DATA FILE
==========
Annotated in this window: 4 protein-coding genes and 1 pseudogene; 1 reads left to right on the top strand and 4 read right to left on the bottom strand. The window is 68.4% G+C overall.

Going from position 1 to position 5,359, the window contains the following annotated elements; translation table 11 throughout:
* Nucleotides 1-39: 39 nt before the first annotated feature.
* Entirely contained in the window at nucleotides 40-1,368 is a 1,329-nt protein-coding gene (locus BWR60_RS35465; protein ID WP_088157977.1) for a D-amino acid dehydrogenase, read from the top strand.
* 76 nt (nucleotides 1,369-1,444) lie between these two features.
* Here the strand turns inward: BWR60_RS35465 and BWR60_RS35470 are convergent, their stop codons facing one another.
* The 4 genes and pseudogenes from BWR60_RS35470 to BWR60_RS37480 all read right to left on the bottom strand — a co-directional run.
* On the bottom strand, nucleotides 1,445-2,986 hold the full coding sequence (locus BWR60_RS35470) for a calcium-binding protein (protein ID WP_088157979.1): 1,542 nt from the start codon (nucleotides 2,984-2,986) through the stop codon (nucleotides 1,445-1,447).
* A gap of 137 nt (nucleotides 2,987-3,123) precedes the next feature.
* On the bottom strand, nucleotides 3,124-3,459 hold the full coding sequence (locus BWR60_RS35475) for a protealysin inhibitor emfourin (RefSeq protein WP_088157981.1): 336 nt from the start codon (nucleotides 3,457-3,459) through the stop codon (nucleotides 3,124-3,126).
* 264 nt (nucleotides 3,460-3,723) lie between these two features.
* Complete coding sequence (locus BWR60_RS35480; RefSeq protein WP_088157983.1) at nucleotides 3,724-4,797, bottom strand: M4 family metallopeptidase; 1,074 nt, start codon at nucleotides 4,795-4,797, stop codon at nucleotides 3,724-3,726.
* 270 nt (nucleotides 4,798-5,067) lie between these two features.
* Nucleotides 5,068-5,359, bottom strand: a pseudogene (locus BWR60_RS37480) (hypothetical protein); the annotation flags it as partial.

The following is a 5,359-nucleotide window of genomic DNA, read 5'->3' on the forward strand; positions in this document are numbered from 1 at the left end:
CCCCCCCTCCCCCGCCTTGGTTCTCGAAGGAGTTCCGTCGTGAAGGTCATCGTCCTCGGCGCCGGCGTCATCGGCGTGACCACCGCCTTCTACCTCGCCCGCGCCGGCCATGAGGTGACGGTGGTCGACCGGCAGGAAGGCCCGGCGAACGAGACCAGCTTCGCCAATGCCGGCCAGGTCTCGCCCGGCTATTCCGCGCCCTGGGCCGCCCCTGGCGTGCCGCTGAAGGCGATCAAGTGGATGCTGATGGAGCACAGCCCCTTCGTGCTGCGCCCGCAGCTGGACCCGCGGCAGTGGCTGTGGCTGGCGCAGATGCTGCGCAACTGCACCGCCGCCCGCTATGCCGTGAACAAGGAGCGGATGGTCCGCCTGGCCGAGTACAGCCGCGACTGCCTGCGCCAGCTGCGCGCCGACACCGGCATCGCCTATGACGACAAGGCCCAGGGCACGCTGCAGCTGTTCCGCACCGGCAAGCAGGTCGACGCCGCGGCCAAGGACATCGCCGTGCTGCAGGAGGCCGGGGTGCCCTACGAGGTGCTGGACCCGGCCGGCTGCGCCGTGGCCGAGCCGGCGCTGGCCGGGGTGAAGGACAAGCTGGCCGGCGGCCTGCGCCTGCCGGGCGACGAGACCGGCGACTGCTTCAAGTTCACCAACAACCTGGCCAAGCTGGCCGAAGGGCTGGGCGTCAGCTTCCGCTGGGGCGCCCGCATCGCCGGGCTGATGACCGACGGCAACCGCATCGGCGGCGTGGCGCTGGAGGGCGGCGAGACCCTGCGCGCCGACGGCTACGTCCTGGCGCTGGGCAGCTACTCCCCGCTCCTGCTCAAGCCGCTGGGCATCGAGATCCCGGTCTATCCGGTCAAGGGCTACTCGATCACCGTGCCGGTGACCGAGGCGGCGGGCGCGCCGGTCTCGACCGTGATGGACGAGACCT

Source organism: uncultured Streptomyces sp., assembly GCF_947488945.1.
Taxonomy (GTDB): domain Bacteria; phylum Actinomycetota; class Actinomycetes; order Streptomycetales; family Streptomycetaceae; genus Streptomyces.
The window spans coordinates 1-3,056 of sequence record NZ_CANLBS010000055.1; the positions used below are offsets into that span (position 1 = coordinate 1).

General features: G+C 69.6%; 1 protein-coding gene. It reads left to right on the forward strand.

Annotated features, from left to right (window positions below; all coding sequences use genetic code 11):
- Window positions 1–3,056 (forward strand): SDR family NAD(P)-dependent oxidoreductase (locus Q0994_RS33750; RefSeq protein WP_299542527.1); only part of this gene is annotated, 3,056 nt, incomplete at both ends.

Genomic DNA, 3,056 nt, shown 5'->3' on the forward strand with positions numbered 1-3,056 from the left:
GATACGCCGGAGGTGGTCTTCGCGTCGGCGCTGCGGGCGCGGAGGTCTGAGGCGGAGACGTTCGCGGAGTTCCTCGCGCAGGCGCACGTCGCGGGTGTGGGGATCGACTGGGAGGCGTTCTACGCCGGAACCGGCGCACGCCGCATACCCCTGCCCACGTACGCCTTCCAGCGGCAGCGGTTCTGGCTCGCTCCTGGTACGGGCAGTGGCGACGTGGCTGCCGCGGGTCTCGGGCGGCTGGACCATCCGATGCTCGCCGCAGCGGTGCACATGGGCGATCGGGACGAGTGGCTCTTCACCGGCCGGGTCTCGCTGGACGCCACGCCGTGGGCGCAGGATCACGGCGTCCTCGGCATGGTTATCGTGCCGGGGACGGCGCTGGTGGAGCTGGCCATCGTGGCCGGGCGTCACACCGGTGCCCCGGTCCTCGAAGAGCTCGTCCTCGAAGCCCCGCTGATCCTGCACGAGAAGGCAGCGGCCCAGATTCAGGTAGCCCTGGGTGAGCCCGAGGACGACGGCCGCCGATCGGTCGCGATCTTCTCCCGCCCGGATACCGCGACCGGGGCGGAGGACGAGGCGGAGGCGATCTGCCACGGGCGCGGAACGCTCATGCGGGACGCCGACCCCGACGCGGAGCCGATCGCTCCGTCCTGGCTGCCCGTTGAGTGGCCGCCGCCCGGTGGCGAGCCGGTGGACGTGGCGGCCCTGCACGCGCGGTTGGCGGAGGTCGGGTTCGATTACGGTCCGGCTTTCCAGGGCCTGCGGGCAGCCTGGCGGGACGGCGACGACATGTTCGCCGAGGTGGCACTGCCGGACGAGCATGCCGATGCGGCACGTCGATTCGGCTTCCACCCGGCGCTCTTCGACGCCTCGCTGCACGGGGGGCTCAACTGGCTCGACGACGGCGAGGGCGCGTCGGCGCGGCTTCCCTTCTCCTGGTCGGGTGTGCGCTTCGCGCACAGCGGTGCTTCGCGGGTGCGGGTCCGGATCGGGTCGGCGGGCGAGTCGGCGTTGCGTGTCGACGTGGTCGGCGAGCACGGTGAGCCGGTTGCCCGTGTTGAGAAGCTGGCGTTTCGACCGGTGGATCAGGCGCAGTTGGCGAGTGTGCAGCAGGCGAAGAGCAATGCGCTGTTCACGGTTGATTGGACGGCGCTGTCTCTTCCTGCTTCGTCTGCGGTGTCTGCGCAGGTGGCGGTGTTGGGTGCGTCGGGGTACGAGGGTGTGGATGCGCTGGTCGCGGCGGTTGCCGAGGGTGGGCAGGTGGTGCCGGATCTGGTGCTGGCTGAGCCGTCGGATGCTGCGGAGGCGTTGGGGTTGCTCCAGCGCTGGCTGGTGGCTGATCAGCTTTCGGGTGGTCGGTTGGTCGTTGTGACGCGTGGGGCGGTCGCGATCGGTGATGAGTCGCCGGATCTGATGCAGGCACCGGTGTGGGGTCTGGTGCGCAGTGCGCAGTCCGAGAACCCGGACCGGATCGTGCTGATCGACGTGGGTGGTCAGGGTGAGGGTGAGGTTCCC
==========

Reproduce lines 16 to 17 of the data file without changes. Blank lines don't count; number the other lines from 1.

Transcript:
CCCCCCCTCCCCCGCCTTGGTTCTCGAAGGAGTTCCGTCGTGAAGGTCATCGTCCTCGGCGCCGGCGTCATCGGCGTGACCACCGCCTTCTACCTCGCCCGCGCCGGCCATGAGGTGACGGTGGTCGACCGGCAGGAAGGCCCGGCGAACGAGACCAGCTTCGCCAATGCCGGCCAGGTCTCGCCCGGCTATTCCGCGCCCTGGGCCGCCCCTGGCGTGCCGCTGAAGGCGATCAAGTGGATGCTGATGGAGCACAGCCCCTTCGTGCTGCGCCCGCAGCTGGACCCGCGGCAGTGGCTGTGGCTGGCGCAGATGCTGCGCAACTGCACCGCCGCCCGCTATGCCGTGAACAAGGAGCGGATGGTCCGCCTGGCCGAGTACAGCCGCGACTGCCTGCGCCAGCTGCGCGCCGACACCGGCATCGCCTATGACGACAAGGCCCAGGGCACGCTGCAGCTGTTCCGCACCGGCAAGCAGGTCGACGCCGCGGCCAAGGACATCGCCGTGCTGCAGGAGGCCGGGGTGCCCTACGAGGTGCTGGACCCGGCCGGCTGCGCCGTGGCCGAGCCGGCGCTGGCCGGGGTGAAGGACAAGCTGGCCGGCGGCCTGCGCCTGCCGGGCGACGAGACCGGCGACTGCTTCAAGTTCACCAACAACCTGGCCAAGCTGGCCGAAGGGCTGGGCGTCAGCTTCCGCTGGGGCGCCCGCATCGCCGGGCTGATGACCGACGGCAACCGCATCGGCGGCGTGGCGCTGGAGGGCGGCGAGACCCTGCGCGCCGACGGCTACGTCCTGGCGCTGGGCAGCTACTCCCCGCTCCTGCTCAAGCCGCTGGGCATCGAGATCCCGGTCTATCCGGTCAAGGGCTACTCGATCACCGTGCCGGTGACCGAGGCGGCGGGCGCGCCGGTCTCGACCGTGATGGACGAGACCT

Source organism: uncultured Streptomyces sp., assembly GCF_947488945.1.